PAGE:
Page:Folk-lore - A Quarterly Review. Volume 14, 1903.djvu/195

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The same combination of Maytide and Whitsuntide Revels is seen at Oxford in 1598, in an account of a " town-and-gown " riot on May 27th: "The inhabitants assembled on the two Sundays before Ascension Day, and on that day, with drum and shot and other weapons, and men attired in women's apparel, brought into the town a woman bedecked with garlands and flowers named by them the Queen of May. They also had Morrishe dances and other disordered and unseemly sports, and intended the next Sunday to continue the same abuses."[1]

And Anthony Wood shows how easy was the transference of May Day ceremonies to Holy Thursday, in his account of the annual visit of the Fellows of New College to the well at St. Bartholomew's Hospital outside Oxford: "Before, it was on May Day. New College men made choice of Holy Thursday, because Magdalen College men and the rabble of the towne came on May Day to their disturbance."[2]]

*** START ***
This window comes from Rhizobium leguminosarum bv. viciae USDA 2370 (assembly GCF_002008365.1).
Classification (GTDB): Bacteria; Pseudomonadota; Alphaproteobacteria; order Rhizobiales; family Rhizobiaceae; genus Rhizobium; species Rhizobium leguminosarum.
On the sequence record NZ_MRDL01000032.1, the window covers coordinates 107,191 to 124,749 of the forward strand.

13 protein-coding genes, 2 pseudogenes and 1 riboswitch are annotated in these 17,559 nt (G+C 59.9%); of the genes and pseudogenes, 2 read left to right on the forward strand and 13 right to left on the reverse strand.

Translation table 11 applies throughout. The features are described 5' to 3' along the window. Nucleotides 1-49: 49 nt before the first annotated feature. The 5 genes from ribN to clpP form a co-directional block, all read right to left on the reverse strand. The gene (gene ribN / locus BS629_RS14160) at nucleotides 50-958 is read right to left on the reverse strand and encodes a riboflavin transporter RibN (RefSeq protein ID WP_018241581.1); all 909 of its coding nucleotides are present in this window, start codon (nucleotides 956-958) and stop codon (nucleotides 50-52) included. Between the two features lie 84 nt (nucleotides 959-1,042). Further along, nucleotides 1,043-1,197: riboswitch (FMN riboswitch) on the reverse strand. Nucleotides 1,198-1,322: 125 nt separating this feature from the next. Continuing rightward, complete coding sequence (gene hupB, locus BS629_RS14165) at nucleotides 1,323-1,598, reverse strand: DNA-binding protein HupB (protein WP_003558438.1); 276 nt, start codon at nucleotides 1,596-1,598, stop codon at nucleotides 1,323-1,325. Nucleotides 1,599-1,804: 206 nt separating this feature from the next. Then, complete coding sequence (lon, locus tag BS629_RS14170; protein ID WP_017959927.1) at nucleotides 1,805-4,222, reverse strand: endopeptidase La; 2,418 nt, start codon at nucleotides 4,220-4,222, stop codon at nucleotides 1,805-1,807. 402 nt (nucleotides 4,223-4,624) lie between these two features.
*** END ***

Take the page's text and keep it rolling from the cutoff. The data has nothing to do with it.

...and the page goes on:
The Fifth of November.—The following words were sung at Headington, on the Fifth of November, by the boys who went about collecting fuel for their bonfires:

Remember, remember,
The fifth of November
Bonfire night
We want a faggot
To make it alight.
Hatchets and duckets,
Beetles and wedges,
If you don't give us some,
We'll pull your old hedges.
If you won't give us one,
We'll take two;
The better for us,
And the worse for you.

From Beckley:

Don't you know
'Tis the fifth of November,
Gunpowder Plot?
We're come to beg
A stick or a stake,

  1. Calendar of the Cecil Papers, 1899, viii., 201.
  2. A. Wood, City of Oxford (Oxf. Hist. Soc), ii., 513-15.